Coordinating Knowledge Work in Multiteam Programs: Findings From a Large-Scale Agile Development Program
Software development projects have undergone remarkable changes with the arrival of agile development approaches. Although intended for small, self-managing teams, these approaches are today used for large development programs. A major challenge of such programs is coordinating many teams. This case study describes the coordination of knowledge work in a large-scale agile development program with 12 teams. The findings highlight coordination modes based on feedback, the use of a number of mechanisms, and how coordination practices change over time. The findings can improve the outcomes of large knowledge-based development programs by tailoring coordination practices to needs over time.
Where should you use Scrum and where should you use Kanban? Many factors weigh into this decision, including whether your teams are in development or maintenance mode and whether their work is highly predictable or sporadic. Attendees of this webinar will come away with a better understanding of Scrum and Kanban and when to utilize each, together or separately, to improve agility of their teams.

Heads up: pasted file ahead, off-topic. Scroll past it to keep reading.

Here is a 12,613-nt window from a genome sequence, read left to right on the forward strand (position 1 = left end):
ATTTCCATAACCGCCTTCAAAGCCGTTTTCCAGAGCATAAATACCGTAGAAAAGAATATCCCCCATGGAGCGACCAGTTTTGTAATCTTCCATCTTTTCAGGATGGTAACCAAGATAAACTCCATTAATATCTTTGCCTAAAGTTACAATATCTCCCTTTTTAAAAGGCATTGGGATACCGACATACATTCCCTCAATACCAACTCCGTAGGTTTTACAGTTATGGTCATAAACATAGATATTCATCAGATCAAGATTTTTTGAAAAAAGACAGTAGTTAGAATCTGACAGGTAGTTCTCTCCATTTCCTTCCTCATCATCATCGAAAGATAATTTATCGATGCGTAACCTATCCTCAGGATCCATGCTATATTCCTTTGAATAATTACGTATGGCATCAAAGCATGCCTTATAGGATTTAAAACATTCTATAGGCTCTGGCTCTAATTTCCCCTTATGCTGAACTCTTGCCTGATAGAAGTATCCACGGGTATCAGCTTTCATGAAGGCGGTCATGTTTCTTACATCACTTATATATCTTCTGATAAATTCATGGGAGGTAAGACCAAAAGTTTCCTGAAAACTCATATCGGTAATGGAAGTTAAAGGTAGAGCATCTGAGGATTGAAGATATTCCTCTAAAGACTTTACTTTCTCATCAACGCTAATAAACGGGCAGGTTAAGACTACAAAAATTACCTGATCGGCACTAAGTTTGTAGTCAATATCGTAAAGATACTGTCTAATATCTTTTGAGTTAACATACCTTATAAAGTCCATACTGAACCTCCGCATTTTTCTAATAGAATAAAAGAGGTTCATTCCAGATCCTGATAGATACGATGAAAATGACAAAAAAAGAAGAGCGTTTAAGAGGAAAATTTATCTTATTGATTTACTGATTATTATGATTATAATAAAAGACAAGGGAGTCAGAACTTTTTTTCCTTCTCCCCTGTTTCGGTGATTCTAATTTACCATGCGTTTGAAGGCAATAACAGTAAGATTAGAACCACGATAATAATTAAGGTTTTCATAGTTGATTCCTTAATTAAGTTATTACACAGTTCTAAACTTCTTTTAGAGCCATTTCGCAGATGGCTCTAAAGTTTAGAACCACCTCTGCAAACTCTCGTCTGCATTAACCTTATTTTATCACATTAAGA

Digital Transformation is the #1 priority for boards and CEOs. It's a $1.7 trillion industry in 2019. And yet 70% of all digital transformations fail. Why? And what can a project manager do about it?
Board meetings require proper etiquette to ensure efficiency and content. Proper etiquette also supports the lively and spirited discussions that are commonly the norm at many board meetings. Those who participate at board meetings must also ensure that they are speaking at the meeting in observance of legal and ethical principles. Program and project managers are increasingly being called upon to attend or participate at board meetings - - - So are you prepared if you get asked?
Steps in Designing an Integrated Enterprise Project Management System for Effective Cost and Performance Reporting